Probiotics can also impact your mood by having a noticeable impact on your stress response system. This system is known as the hypothalamic-pituitary-adrenal (HPA) axis and involves the brain and adrenal glands.
If you suffer from chronic stress, your stress response system can actually be weakened. It can force your body to pump out more cortisol than is necessary and can actually not only make you a less pleasant person to be around but has been proven to have an impact on heart health and more.
3. Anti-Inflammatory Actions
Probiotics have anti-inflammatory properties in the body. One of the major underlying causes of depression and other mood and cognitive disorders is (now) known to be chronically elevated levels of inflammation throughout the body.
Many studies have proven that a healthy gut microbiome can have effects on the brain and immune system to lower inflammation that stems from the gut.
Recent Findings From Probiotics Research
Here is what scientists found about probiotics use in relation to brain activity, stress, and anxiety:
Study No 1
In one study, patients that suffered from major depressive disorders were randomly assigned probiotics supplements for a period of 8 weeks compared to a group that was given placebo.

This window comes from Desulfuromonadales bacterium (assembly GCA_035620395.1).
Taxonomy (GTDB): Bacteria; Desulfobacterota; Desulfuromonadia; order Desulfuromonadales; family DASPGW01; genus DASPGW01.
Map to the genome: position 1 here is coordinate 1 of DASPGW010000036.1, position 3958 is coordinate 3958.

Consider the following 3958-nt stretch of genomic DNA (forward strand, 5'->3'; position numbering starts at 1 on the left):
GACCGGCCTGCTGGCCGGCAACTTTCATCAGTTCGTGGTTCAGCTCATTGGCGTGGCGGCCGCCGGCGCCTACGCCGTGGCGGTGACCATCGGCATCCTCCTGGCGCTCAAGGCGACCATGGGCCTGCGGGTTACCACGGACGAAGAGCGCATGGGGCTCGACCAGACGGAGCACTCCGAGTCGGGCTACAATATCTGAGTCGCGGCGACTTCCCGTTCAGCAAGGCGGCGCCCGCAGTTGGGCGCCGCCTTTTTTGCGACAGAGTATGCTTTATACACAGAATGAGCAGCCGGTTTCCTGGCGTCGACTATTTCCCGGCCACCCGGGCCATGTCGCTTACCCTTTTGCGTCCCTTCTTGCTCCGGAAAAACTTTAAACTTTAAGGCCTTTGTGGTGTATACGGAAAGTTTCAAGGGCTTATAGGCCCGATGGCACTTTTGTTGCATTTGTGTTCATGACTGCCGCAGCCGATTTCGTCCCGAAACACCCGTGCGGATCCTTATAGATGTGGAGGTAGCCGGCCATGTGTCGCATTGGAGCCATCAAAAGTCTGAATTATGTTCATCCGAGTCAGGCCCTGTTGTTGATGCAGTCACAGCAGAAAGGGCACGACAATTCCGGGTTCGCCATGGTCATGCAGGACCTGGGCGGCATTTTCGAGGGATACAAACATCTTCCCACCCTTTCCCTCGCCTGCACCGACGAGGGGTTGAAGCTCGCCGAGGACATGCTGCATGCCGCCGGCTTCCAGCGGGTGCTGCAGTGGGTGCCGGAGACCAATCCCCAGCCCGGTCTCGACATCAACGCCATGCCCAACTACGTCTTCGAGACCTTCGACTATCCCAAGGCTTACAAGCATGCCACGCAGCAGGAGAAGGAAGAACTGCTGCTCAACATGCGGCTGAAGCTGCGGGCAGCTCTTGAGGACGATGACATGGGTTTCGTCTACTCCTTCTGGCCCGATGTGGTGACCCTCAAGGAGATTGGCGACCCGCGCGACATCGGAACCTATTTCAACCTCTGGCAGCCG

In the trial, the patients who were administered probiotics received 2 billion CFUs each of Lactobacillus acidophilus, Lactobacillus casei, and Bifidobacterium bifidum.
After the 8 week period was up, patients on probiotics showed a significant decrease in total scores on the Beck Depression Inventory, a widely used test to measure the severity of depression after 8 weeks as compared to patients on placebo.
It was found that the probiotic group showed a noticeable decrease in systemic inflammation throughout the body, lower insulin levels, reduced insulin resistance, and a significant rise in one of the body’s most important antioxidants, glutathione.
Lactobacillus helveticus and Bifidobacterium longum have also shown promising results on anxiety, depression, stress, and coping strategies.
Study No 2
A study with adult volunteers found these probiotics to alleviate psychological distress, particularly depression, anger-hostility, and anxiety.
Low mood due to chronic illness can also be given a boost by probiotics as found by researchers studying Lactobacillus casei strain Shirota.
Study No 3
Animal studies involving Bifidobacterium longum, Lactobacillus plantarumand Bifidobacterium breve found an increase in dopamine and serotonin levels and decrease in depression-like behaviors in mice.
These probiotic strains were found to decrease depression and other feelings of sadness by normalizing the stress response system or the HPA axis.
The truth is that much of this research is still very new and probiotics can in no way be seen as a cure for medical issues as serious as chronic anxiety or depression.
Still, it is important to learn about some of the newer and most exciting new studies that are opening the minds of scientists and doctors around the world.
If you struggle with anxiety or depression, it may be useful to talk with your doctor about how probiotics could help you overcome and be a healthier and happier person!